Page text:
|Abductor pollicis longus||Posterior surface of the shaft|
|Extensor pollicis longus||Posterior surface of the shaft|
|Pronator teres||Coronoid process|
|Ponator quadratus||Distal part of the anterior surface|
|Extensor indicis||Distal part of the posterior surface of the shaft|
Primary blood supply is provided by the ulnar artery, as well as its branch the common interosseous artery, which then further branches into the volar and posterior interosseous arteries, still supplying the ulna .
The anterior interosseous nerve, branching from the median nerve, innervates the ulna on the volar side, while posteriorly it is innervated by the dorsal interosseous nerve, a branch of the radial nerve .
Primary Functions of the Ulna
- Forming the elbow joint with the humerus
- Shaping up and maintaining the structure of the forearm (along with the radius)
- Attaching with the vital muscles and ligaments of the lower arm and hand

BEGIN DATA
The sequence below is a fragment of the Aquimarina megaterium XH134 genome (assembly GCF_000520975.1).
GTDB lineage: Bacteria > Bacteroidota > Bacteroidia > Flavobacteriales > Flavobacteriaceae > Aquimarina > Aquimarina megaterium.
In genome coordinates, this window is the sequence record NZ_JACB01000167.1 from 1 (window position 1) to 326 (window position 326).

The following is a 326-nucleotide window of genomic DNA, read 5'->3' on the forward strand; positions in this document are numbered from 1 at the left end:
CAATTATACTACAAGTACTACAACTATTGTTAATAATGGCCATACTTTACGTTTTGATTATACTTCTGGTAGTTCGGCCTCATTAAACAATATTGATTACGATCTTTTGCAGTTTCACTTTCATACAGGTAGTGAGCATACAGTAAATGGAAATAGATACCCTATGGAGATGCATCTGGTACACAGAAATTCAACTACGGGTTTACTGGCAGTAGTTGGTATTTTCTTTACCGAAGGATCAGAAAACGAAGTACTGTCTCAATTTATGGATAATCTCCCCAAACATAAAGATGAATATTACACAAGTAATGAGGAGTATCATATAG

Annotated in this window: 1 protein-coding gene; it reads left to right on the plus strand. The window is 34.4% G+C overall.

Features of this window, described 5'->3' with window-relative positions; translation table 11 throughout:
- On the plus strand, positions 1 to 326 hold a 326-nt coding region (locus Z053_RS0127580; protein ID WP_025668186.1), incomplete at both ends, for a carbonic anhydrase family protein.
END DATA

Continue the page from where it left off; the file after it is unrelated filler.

- Working with the radius and carpal bones to move and rotate the wrist 
Proper movement of the ulna, along with all the attached muscles is instrumental for doing anything with our hand, from extending or flexing the arm, picking something up, throwing or holding something to eating, driving, and typing .
Ulnar fractures are quite common, with the points where it joins with the radius and the fibrocartilage articular disc at the wrist being most frequently injured. Dislocations are also common, especially on the elbow side [14, 15]. Another condition associated with it is the Ulnar impaction syndrome (Ulnar abutment) where the ulna may be longer than the radius on the distal end, causing it to bump into the wrist bones, leading to pain .
The ulna is longer but much narrower than the radius . Though early in life when a baby is only 4-5 months old, the ulna has a 50% larger diameter compared to the radius, it gradually reduces to become half of that of the latter as the person reaches adulthood .
The exact length of the ulna varies from one person to another, with research showing a possible correlation between the ulnar length and one’s height (the height of an individual may be estimated by calculating the length of his ulna bone) . This is referred to as the ulna length-to-height formula.